Spain. No brightening was seen during the year in the
economic crisis that hit Spain very hard. The credit and
real estate bubble that burst had put the country in a
downward spiral. According to
countryaah, the newly-appointed Conservative government
invested in new savings packages with increased VAT, reduced
unemployment benefits, continued frozen wages and sharp cuts
in health care and education. Nevertheless, unemployment
continued to rise and rose to over 25% during the year, and
for young people over 50%. The budget deficit was large and
government debt grew.
Confidence in the state's finances was at the bottom.
Market interest rates were pushed upwards and were around
7%, which was considered a pain limit that could not be
passed without external support. Much of the turbulence
centered on the crisis banking sector. In June, the EU
agreed to emergency loans of up to EUR 100 billion to cope
with the banking crisis. The state gradually took control of
four banks, and in November the EU approved the
restructuring plans for them.
But despite constant rumors that Spain would at any time
become the fourth euro area to apply for EU funding, and
despite the clear sign of such support, no Madrid request
for money came from the EU. The reason was assumed to be
that Prime Minister Mariano Rajoy wanted to highlight that
Spain was doing well and that he wanted to avoid tough
reform programs dictated from the outside. Instead, he
presented a tight budget in September, with austerity
measures of 40 billion euros.
A few general strikes were announced and hundreds of
thousands of people gathered in protest against the cuts.
The demonstrations degenerated several times in violence. A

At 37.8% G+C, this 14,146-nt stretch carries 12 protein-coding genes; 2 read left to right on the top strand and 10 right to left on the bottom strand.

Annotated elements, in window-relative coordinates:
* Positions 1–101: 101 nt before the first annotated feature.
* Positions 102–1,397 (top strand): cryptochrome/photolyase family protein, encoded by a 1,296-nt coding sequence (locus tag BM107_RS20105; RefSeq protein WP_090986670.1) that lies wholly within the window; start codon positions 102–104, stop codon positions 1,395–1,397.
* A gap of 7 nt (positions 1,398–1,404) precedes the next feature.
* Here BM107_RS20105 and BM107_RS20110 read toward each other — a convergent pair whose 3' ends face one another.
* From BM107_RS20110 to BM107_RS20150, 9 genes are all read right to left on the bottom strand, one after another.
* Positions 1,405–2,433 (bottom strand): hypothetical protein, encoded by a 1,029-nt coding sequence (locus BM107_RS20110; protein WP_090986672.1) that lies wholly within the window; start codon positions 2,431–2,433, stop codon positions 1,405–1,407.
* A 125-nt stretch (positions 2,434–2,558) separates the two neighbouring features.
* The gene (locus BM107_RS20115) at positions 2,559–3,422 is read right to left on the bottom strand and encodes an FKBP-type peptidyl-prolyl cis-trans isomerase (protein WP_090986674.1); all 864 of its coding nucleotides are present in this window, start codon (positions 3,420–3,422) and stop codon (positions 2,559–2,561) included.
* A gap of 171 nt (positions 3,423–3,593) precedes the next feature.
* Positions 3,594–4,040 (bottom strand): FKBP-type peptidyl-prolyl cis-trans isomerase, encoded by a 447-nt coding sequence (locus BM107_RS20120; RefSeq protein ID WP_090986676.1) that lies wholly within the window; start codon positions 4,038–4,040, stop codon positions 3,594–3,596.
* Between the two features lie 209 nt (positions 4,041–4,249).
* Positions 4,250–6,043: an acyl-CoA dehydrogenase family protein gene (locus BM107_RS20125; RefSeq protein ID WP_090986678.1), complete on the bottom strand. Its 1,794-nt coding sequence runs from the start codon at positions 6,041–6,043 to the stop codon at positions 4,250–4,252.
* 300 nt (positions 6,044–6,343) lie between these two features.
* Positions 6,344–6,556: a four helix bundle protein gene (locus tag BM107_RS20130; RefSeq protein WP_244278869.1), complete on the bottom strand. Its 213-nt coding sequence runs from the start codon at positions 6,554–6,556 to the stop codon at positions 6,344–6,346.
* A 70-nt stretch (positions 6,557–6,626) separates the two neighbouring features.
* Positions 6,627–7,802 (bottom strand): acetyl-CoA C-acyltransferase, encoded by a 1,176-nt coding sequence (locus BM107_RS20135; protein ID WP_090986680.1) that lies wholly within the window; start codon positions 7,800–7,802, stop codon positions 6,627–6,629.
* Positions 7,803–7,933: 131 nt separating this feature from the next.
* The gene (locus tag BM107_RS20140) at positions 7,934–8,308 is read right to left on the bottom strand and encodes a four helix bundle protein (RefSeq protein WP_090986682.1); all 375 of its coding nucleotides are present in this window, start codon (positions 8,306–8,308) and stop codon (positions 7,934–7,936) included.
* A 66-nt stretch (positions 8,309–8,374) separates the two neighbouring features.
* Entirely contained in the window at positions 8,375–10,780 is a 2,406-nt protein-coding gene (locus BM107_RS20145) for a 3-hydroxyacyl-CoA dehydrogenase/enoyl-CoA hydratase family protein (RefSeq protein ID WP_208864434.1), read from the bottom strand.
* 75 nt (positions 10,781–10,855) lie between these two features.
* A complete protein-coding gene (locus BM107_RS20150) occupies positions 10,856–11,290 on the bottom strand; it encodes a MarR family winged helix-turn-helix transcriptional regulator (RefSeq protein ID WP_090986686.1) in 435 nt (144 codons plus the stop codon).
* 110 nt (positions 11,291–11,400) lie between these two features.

well-known suicide in November, when a 50-year-old woman
jumped off the balcony when she was to be evicted, aroused
great anger and resulted in an agreement on a two-year halt
for evictions of the most vulnerable. The crisis in the real
estate sector had led to 400,000 people being evicted from
their homes in a few years.
An effect of the crisis was also a strong separatist
wave, despite the fact that several indebted regions were
forced to ask the central government for emergency loans.
The question was raised whether the country would ride out
the difficulties with its borders intact. In the regional
elections in the Basque country in October, the nationalist
party PNV and the separatist Bildu together won a clear
majority. At the same time, however, Rajoy's conservative
government party went ahead in the regional elections in
Galicia, which was interpreted as voters there nonetheless
accepting the crisis management policy.
Catalonia was the region that particularly challenged the
central government of Madrid. When the Catalans gathered in
Barcelona on their national day in September, more than a
million people participated, and something unexpected came
to focus on independence. Catalonia's Prime Minister Artur
Mas announced a new election in November and expressed the
view that a referendum would then be held on independence.
However, the election results did not give a completely
clear answer. Mas's right party CiU lost mandate, although
it remained the largest. Instead, the separatist left party
ECR went ahead. The two stood far apart, even though they
shared the demand for strengthened self-government.